A few weeks ago, a friend of mine approached me with an interesting idea. You see, he lives in Los Angeles and is one of those small town kids with Hollywood stars in his eyes, just looking to get a big break and leave his mark. He's made some good headway thus far with aggressive networking, teeth-bleaching, and a moderate amount of ass-kissing. Anyway, he asked if I would be interested in allowing him to pitch "The Chase is On" as a possible TV project. I was flattered, but also hesitant. I mean, wasn't there already a show about a single female columnist?
"Oh, yeah," he replied, "But you're like the Anti-Sex in the City."
The last time I was on ABC News 4's Lowcountry Live, they introduced me as the "Carrie Bradshaw of Charleston," which, according to my friends, caused an obvious sudden twitch in my right eyelid. When you write a column about dating, you're going be compared to that stupid show, especially by people who can't see beyond "Single Girl Column" stereotype. And no offense to Candace Bushnell and Darren Star, but that show is a complete misrepresentation, a glossed-over fabrication, a fucking fantasy world. My life could not be more different from their portrayal, and I'm sure most females would concur.
I agreed to let my friend pocket the concept for his next pitch meeting, but I wanted to make a few things clear. I can just see him walking into some highfalutin studio, taking a seat in front of three stiff suits, enthusiastically pitching the idea, and the suits shrugging and asking the same question I did: "And this is different becaaaauuuse...?"
So I decided to put my screenwriting BFA to work and present him with a character description chronicling the differences between the fictional Miss Bradshaw and me.
For starters, I don't make my living writing this column. I'm sure the good people at the City Paper would not like me to disclose the amount of money I receive for these little rants, but let's just say it's good "happy hour" drinking money. Did Carrie have another job, let alone a hobby that didn't involve kooky designer clothes and loudly talking about dick sizes with her girlfriends in public places? Me thinks not.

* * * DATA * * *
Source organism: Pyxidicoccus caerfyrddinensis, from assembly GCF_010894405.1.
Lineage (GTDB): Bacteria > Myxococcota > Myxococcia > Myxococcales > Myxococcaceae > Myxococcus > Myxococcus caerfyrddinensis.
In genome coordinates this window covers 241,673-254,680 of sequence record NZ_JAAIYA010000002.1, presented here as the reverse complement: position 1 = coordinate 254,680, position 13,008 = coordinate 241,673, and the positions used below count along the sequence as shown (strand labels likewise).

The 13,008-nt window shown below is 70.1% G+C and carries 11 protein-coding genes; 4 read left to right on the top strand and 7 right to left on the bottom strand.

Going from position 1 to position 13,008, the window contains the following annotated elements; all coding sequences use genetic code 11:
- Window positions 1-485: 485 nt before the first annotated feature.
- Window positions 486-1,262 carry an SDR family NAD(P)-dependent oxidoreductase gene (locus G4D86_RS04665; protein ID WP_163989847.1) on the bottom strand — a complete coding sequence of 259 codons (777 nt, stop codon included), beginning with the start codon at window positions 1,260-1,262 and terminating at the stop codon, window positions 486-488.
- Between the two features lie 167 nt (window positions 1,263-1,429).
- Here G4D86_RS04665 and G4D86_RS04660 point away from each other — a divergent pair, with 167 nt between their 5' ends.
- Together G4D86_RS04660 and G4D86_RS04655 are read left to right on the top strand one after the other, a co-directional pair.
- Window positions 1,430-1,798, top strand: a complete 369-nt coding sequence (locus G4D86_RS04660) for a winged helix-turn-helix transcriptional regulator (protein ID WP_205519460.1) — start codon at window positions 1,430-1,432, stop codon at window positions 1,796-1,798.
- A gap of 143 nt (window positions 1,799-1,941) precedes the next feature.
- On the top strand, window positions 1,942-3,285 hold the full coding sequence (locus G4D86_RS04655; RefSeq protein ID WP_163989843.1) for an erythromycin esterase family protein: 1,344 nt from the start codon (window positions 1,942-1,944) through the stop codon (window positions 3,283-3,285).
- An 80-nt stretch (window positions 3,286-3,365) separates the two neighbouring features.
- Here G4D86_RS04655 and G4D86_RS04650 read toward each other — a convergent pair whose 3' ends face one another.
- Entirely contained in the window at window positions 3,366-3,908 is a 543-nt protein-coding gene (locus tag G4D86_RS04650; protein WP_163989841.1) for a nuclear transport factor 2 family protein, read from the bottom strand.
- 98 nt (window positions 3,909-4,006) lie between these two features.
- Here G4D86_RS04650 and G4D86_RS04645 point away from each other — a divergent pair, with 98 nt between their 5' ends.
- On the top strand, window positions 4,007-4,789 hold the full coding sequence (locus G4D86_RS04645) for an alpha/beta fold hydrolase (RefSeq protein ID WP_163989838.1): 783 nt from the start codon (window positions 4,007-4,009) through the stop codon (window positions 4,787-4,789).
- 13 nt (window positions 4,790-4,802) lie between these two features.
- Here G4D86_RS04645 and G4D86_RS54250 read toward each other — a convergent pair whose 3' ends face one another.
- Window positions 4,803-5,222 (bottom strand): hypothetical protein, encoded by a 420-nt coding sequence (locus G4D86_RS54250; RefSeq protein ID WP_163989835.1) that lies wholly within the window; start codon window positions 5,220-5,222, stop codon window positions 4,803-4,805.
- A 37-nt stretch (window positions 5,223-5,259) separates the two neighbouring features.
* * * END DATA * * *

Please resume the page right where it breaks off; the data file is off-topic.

I've always despised women who, anytime they're around an attractive man, automatically start batting their eyes and acting like precocious, innuendo-spouting little girls, another horrible character flaw I've encountered with that damn show. When I'm around a guy I like, I actually bump up my personality to "11." If I don't scare him away, then we might actually have a shot.
Do I even need to harp on my relentless annoyance with the idea that a girl's happiness is directly linked to her finding a man? Well, Sex in the City certainly didn't. In fact, they seemed to really get off on the idea that here's four single, smart women, but guess what? They're not complete until they settle down with a man. Even the really slutty one, for God's sakes! Screw you, HBO.
As I listed the differences, I also had to face the inevitable similarities between Carrie and me. Well, we're both self-destructive commitment-phobes, and at the same time, we're both cynical hopeless romantics. But deep down, isn't that true for most women? Sure, I may buy my clothes at Target, drink Miller Lite, and enjoy the company of my straight, platonic male friends, but maybe we all have more in common than we'd like too admit. Let's just hope the "suits" don't see it that way.